Snowmen and black hats

February 2015
Green Door Store

Thanks to everyone who came out on such a cold and miserable evening.

Special words first for the combination of Matt the sound man and Steve minimal impact who between them get this weird delay on the electrocreche that delays a piano sound by 5 seconds and turns it into a human voice. Quite freaky and excellent.


Inwards The first act in at short notice for Guards! Guards! who can’t get their vocalist across the north sea, is Inwards – Kristian from the [beep] collective, with visuals from Irie pixel. Inwards is set up on the floor of the stage under the projections, he has a flight case with a modular synth and a drum machine. Interestingly he goes for an almost Baion rhythm with the bass drum, giving the start of his set a latin feel while the analogue synths cascade around it. He tweaks and turns at the knobs filtering and bringing the drums in and out. The visuals are good, mirrored lines, geometric tunnels, occasional blocks of code. Constantly flowing alongside the changes in Kristian’s music.

The Organ Grinder’s Monkey

The Organ Grinder's Monkey Second up is The Organ Grinder’s Monkey, Ben with his shiny guitar and helter skelter rhythms. I’m still not used to anyone being organised enough to monitor their set with stereo headphones while they play and he displays some nifty footwork controlling things with a midi footpad. He starts with an old song and belts through the first half at a pretty snappy pace ending up with the song where he hands a gameboy controller out to the audience (this time Kristian) who really gets into it, chopping and filtering stuttering and laughing like a drain playing havoc with Ben’s tune while he thrashes away on stage. Its a nice juxtaposition and you can really see the advantage of headphones for this one as he’d be lost trying to play along to what’s issuing from the speakers.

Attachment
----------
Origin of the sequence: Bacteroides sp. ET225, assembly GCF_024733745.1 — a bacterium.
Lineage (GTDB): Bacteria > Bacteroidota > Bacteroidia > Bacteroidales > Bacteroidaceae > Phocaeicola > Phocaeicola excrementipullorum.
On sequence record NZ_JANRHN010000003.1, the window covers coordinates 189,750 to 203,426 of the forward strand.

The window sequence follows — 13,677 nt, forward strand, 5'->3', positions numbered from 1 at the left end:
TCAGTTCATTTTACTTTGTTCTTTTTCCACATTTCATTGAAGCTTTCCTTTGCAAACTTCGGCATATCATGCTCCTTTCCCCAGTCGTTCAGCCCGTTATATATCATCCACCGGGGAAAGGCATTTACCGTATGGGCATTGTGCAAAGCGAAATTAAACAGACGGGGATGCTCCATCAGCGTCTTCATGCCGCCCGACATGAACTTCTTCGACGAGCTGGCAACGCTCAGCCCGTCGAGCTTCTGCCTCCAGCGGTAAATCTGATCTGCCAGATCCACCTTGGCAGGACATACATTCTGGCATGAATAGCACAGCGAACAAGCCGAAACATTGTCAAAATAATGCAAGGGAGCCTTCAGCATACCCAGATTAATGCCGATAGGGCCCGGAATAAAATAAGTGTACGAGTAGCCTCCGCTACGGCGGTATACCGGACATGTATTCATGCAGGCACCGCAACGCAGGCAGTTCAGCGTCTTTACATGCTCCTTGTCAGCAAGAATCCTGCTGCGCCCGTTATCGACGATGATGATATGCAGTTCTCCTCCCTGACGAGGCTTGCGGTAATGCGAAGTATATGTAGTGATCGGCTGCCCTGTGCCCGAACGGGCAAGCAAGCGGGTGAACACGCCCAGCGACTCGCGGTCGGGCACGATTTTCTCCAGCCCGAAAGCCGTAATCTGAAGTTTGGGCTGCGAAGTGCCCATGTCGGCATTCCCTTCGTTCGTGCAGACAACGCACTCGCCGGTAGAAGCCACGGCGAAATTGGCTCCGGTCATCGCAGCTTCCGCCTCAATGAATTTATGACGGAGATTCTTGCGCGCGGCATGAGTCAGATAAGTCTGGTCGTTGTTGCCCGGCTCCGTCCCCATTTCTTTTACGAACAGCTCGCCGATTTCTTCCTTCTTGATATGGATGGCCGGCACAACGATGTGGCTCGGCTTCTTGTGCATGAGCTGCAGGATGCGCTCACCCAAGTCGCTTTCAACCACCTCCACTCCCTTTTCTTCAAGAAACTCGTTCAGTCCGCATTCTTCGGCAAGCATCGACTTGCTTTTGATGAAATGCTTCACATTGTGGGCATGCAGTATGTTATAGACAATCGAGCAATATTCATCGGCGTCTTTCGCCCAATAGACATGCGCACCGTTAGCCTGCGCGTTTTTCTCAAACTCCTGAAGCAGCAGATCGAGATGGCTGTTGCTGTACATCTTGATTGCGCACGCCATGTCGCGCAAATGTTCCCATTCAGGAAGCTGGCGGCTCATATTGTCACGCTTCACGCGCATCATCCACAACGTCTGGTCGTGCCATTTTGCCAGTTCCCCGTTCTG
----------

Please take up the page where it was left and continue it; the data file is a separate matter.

Olivia Louvel

Olivia Louvel If I always say that Ben sounds like Brian Eno circa 1980, then Olivia Louvel has something of the De La Salle of the 21st Century, thick warm beats and lovingly extended bass. One definite advantage she does have is a hell of a voice, which even on this outing you feel you’re only really getting a mild taste of. She does have quite the best mic technique I’ve seen on the stage of the Green Door Store at our nights, controlling volume, timbre and tone impeccably. Starting slowly with deceptively stately beats and long bass tones, she was peaking in the middle of a set with choppy pop song with circling multiple voices and warbling tones and trailing off with a drivingly insistent number with an on off bass that almost felt played with a switch.